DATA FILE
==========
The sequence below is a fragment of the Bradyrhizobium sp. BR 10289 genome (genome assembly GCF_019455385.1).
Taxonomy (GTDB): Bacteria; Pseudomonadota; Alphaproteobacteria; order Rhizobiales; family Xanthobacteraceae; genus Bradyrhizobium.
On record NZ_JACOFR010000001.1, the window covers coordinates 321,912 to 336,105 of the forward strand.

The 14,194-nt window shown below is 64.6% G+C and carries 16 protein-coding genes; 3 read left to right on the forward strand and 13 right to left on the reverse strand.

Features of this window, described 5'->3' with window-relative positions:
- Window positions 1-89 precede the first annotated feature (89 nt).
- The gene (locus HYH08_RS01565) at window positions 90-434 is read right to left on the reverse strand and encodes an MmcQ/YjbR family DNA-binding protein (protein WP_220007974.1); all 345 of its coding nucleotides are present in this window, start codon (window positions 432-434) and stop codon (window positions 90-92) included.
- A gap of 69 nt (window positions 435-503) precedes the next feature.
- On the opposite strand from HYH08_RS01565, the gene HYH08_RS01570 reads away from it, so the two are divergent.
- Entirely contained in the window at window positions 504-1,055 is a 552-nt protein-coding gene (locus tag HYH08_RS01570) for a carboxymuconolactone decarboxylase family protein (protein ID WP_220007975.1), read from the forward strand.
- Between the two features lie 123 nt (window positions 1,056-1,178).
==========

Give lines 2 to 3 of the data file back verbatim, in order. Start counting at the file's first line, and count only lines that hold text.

Taxonomy (GTDB): Bacteria; Pseudomonadota; Alphaproteobacteria; order Rhizobiales; family Xanthobacteraceae; genus Bradyrhizobium.
On record NZ_JACOFR010000001.1, the window covers coordinates 321,912 to 336,105 of the forward strand.